Microsoft and other companies are actively fighting to protect their property rights. Some organizations have formed the Software Protection Association, which is one of the primary bodies that work to enforce licensing agreements. The Business Software Alliance (BSA) and the Federation Against Software Theft are international groups targeting software piracy. These associations target organizations of all sizes from small, two-person companies to large multinationals.
Software companies are making clear in their licenses what a user can and cannot do with their software. As an example, Microsoft Windows XP allowed multiple transfers of licenses whereas Windows 8 and 10 have different transfer rules. As an example, Windows 8 allows only one transfer. The user license states, “The first user of the software may reassign the license to another device one time.” Some vendors even place limits on virtualization. License agreements can actually be distributed in several different ways, including the following:
Click-wrap license agreements—Found in many software products, these agreements require you to click through and agree to terms to install the software product. These are often called contracts of adhesion; they are “take it or leave it” propositions.
Master license agreements—Used by large companies that develop specific software solutions that specify how the customer can use the product.
Shrink-wrap license agreements—Created when software started to be sold commercially and named for the fact that breaking the shrink wrap signifies your acceptance of the license.
Even with licensing and increased policing activities by organizations such as the BSA, improved technologies make it increasingly easy to pirate software, music, books, and other types of intellectual property. These factors and the need to comply with two World Trade Organization (WTO) treaties led to the passage of the 1998 Digital Millennium Copyright Act (DMCA). Here are some salient highlights:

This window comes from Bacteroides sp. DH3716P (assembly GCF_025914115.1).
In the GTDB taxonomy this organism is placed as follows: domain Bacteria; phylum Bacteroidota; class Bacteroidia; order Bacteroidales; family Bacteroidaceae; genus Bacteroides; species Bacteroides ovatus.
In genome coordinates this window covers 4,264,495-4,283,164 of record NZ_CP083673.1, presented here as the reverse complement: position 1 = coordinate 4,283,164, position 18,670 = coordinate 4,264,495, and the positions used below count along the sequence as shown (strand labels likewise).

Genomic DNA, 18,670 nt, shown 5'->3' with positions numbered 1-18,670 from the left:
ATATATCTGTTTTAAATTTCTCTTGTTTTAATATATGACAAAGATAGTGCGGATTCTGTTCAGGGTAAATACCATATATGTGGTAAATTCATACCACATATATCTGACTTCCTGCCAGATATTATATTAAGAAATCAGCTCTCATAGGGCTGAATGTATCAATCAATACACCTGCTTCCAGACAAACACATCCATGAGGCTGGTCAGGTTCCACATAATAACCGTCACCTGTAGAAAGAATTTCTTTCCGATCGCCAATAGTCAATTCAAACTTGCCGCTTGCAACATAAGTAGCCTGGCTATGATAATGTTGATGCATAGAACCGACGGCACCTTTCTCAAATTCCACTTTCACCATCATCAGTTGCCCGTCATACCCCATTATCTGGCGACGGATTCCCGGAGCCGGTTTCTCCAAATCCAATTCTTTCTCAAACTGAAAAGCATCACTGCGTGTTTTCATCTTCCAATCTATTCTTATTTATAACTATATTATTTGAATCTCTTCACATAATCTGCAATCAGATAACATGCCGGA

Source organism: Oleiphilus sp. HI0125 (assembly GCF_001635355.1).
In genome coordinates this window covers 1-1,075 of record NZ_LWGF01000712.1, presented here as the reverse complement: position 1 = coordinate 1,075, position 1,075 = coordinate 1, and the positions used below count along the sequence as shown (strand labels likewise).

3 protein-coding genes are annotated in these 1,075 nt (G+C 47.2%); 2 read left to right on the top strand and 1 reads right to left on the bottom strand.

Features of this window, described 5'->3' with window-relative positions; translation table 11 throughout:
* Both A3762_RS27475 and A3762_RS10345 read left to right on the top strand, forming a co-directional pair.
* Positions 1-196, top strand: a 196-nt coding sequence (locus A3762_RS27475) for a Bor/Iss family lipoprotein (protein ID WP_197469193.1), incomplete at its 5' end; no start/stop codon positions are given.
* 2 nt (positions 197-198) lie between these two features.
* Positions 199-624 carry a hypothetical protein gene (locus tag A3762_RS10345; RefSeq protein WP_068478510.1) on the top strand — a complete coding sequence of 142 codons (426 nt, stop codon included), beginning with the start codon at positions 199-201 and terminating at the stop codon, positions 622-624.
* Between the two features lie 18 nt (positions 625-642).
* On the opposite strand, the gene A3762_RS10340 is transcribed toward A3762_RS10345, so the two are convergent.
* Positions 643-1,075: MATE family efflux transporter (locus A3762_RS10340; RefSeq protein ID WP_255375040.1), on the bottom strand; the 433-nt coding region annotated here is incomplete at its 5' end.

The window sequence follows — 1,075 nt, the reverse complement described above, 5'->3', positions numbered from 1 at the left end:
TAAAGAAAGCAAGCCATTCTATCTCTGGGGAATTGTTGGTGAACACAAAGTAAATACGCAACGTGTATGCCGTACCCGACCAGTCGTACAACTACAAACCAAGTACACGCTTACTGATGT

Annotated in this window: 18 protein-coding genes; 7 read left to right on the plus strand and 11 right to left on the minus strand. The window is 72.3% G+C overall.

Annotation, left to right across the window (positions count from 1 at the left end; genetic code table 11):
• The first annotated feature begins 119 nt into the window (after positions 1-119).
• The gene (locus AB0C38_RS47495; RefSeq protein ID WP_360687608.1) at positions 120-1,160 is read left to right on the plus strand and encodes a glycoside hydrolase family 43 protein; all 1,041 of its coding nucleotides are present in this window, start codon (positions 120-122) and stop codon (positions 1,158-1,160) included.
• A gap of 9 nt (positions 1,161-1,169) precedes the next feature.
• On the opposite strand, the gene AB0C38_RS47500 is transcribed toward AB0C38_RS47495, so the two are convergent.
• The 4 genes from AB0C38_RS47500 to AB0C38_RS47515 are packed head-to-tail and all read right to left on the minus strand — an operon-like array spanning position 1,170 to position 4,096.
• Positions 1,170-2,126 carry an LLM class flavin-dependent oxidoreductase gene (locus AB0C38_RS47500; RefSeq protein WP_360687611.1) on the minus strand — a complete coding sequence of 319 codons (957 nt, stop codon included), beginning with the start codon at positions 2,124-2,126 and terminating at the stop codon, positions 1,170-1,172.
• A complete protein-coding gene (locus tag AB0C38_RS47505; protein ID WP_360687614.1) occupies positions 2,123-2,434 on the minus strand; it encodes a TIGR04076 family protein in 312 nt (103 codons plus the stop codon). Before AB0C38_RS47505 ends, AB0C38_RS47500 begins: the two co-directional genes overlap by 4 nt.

The DMCA makes it a crime to bypass or circumvent antipiracy measures built into commercial software products.
The DMCA outlaws the manufacture, sale, or distribution of any equipment or device that can be used for code-cracking or illegally copying software.
The DMCA provides exemptions from anti-circumvention provisions for libraries and educational institutions under certain circumstances; however, for those not covered by such exceptions, the act provides penalties up to $1,000,000 and 10 years in prison.
The DMCA provides Internet service providers exceptions from copyright infringement liability enabling transmission of information across the Internet.
The equipment lifecycle begins at the time equipment is requested to the end of its useful life or when it is discarded. The equipment lifecycle typically consist of four phases:
Acquisition and implementation
Operation and maintenance
Disposal and decommission
While some may think that much of the work is done once equipment has been acquired, that is far from the truth. There will need to be some established support functions. Routine maintenance is one important item. Without routine maintenance equipment will fail, and those costs can be calculated. Items to consider include:
Delayed or canceled orders
Cost of repair
Cost of rental equipment
Cost of emergency services
Cost to replace equipment or reload data
Cost to pay personnel to maintain the equipment
Technical support is another consideration. The longer a piece of equipment has been in use the more issues it may have. As an example, if you did a search for exploits for Windows 7 or Windows 10 which do you think would return more results? Most likely Windows 7. This all points to the need for more support the longer the resource has been in use.